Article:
London is full of life and greener than many think. This blog is a celebration of the nature of our Capital and a snapshot of the RSPB London team's work. Visit us weekly or sign up for our RSS feed to keep up to date on events, comment, campaigns and news.If you've got news of London's nature that you'd like to share, contact the RSPB London team on 020 7808 1260 or email email@example.com
A beautiful collection of rare eggs and a stuffed avocet are not usually things you come across at fetes and urban shows but I must congratulate the Metropolitan Police for a great stand. They were at the Lee Valley Wildlife Weekend showing the sort of illegal stuff they deal with.
It's nothing like those exciting TV detective shows. Their work is more mundane, but vital. A typical job would be inspecting development sites to ensure breeding birds aren't disturbed, or, checks on trees to ensure no illegal logging is taking place, with just the odd high profile case where ivory, eggs, animal hides or protected species are involved.
The next day I received disturbing news of a run of recent attacks in Sussex, including the shooting of seven gulls, a duck with a dart in its head and witness reports of some men trying to strangle a swan! Just what goes through the minds of the troubled and disturbed individuals that carry out these attacks, we'll never know. I just hope they are soon caught and in secure therapy. Today they target defenceless birds, who knows what tomorrow?
Vigilance is crucial and I'd urge as many people as possible to help by getting out into your local outdoor spaces. Get a breathe of fresh air, a bit of exercise and take time to really look at what's around you. There's a growing volume of research on the physical and mental benefits of being active outdoors but there are social benefits too. Casual acts of violence against nature diminish, anti-social behaviour declines and fly-tipping becomes too risky. Go on, be brave and reclaim the parks with your presence.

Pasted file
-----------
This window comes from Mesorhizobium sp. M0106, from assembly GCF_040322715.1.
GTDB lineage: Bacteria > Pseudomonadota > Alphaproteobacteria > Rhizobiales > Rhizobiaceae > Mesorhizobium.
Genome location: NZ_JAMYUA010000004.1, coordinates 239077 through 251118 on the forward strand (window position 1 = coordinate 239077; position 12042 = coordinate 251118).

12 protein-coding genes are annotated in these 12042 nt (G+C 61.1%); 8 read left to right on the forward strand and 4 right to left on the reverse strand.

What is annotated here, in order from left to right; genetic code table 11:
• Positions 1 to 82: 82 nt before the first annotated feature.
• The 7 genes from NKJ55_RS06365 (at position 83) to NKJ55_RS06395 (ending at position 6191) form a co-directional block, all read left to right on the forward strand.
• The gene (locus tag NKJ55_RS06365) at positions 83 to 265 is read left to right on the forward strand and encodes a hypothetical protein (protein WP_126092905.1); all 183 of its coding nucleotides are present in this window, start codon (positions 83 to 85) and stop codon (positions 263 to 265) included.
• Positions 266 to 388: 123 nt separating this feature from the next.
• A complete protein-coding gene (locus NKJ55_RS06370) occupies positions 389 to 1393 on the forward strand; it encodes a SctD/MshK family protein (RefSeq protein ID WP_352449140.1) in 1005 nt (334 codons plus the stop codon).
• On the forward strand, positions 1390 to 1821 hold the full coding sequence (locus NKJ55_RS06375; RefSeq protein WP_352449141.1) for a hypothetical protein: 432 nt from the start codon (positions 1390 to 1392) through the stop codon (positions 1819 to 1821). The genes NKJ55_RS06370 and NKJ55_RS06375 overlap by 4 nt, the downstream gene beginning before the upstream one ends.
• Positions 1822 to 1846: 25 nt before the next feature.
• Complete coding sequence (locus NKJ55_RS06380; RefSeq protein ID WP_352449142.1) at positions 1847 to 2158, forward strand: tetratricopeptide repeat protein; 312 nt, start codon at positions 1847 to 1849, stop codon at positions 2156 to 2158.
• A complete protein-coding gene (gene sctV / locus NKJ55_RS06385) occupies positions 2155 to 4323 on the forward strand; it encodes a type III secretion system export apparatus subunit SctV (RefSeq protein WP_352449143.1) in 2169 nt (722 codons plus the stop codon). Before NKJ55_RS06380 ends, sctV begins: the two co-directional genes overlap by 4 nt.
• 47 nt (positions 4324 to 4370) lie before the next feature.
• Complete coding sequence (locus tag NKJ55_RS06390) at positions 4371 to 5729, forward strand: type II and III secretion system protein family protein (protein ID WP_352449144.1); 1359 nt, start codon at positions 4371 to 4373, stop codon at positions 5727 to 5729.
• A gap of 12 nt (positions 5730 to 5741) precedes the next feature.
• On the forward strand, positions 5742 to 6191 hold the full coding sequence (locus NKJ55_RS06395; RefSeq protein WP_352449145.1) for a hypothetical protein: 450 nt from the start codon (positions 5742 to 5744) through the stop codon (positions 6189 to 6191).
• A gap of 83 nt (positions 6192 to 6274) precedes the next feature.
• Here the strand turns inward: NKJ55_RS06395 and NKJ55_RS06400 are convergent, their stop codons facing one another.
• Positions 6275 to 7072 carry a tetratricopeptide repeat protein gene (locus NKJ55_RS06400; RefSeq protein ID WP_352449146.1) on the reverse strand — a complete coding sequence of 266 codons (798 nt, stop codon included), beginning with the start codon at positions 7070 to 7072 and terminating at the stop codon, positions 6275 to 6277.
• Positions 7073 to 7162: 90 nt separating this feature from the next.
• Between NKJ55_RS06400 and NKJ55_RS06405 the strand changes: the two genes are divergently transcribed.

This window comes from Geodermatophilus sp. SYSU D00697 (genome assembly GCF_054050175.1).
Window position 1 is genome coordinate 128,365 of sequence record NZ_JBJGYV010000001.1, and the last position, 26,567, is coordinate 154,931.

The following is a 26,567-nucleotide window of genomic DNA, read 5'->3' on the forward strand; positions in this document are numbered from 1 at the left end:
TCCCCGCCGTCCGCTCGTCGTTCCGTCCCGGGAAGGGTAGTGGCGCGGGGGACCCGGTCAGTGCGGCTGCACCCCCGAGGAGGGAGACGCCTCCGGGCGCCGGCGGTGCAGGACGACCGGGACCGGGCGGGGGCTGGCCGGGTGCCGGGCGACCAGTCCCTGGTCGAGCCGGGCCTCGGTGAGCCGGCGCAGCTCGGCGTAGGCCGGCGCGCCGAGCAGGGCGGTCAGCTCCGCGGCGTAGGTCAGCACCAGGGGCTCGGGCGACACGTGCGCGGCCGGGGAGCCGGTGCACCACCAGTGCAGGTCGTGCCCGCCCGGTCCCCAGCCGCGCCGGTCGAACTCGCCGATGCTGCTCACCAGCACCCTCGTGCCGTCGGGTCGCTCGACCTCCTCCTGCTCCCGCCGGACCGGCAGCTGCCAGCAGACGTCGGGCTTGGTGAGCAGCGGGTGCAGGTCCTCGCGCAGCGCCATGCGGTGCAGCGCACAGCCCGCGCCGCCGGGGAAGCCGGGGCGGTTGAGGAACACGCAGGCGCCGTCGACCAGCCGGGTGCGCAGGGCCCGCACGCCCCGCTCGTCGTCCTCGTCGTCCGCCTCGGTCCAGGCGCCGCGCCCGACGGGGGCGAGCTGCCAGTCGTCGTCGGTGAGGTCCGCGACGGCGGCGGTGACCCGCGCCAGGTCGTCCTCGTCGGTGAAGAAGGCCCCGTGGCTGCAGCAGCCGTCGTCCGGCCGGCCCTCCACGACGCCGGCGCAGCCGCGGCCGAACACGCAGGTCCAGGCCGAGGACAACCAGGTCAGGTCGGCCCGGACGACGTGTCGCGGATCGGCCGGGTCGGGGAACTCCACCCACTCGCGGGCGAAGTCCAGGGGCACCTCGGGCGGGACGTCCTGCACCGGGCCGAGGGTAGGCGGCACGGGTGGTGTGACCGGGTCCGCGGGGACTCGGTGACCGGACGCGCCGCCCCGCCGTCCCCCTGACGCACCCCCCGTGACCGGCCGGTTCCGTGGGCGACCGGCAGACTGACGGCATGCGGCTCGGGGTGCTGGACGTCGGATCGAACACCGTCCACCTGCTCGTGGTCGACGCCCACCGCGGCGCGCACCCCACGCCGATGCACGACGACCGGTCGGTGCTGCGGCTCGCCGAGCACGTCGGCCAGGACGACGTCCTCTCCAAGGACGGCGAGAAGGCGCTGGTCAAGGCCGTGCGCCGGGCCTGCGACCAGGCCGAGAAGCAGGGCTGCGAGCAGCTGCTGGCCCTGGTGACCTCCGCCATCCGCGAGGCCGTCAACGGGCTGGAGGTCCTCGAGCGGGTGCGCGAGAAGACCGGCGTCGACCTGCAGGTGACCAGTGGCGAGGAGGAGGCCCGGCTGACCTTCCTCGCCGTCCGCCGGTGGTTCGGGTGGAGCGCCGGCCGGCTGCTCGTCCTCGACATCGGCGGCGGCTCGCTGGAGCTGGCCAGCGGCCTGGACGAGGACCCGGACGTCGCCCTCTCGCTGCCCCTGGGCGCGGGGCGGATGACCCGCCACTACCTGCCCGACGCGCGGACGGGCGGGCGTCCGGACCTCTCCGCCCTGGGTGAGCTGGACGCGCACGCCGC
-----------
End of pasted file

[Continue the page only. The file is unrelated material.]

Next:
Research on the benefits of getting outdoors is now so convincing that the Government's considering ways of promoting it to help address the demands put on the NHS. Of course, it does mean some investment in outdoor space, such as better signage, better facilities like toilets and improved public transport links. All of this is welcome news and has the potential to give everyone access to a clean, green space where they can escape the stresses and strains of modern life.
With Summer almost here it's an ideal time to get out and explore all that London has to offer. There's a wealth of outdoor areas and of course the Thames. The river is a giant wildlife corridor leading from the sea to the Cotswolds in Gloucestershire. At 346 kilometres long it's England's longest river. Visit ThamesWatch to find out more about it and some of the birdlife you'll find on a stroll along it. Later this year there will be a draw for children's clubs and groups that could bring the winning team £250 worth of goodies.
Of course there are always RSPB reserves to visit, like Rye Meads in the Lee Valley or our new reserve, Rainham Marshes, sitting alongside the Thames at Purfleet to the east of the city. Both are really easy to get to by rail or bike, so you don't have to worry about queueing for fuel.
If you're out enjoying wildlife in any of London's open spaces, just remember, these spaces don't exist by accident. They were created and are kept this way by the sheer hard work and determination of many people for the enjoyment of everyone. You may well find yourself confronted by an election candidate this week, ask them to do more for our wildlife and open spaces so that more people can benefit physically and mentally from the sanctuary such spaces provide.
I've said it before, but it's a sad fact London has more peregrine falcons that you'll find in some parts of their natural range in the UK's uplands.
Slaughter is a strong word, but it sums up what's going on in some parts of the countryside, including some parts of our protected and best-loved National Parks, such as the Yorkshire Dales, North York Moors and the Peak District.
If you map peregrine distribution in these areas and compare it with a map of upland grouse moors, you can see where unscrupulous gamekeepers and shooting estates are having an impact. Persecution by a minority is to blame for these blackholes. We work with many good estates and gamekeepers who're happy to see Birds of Prey overhead. There are others who have an inbred hatred of these amazing creatures.Other magnificent birds such as golden eagles, buzzards, hen harriers and red kites have also been targeted by these individuals, who argue the raptors steal grouse raised for commercial shoots.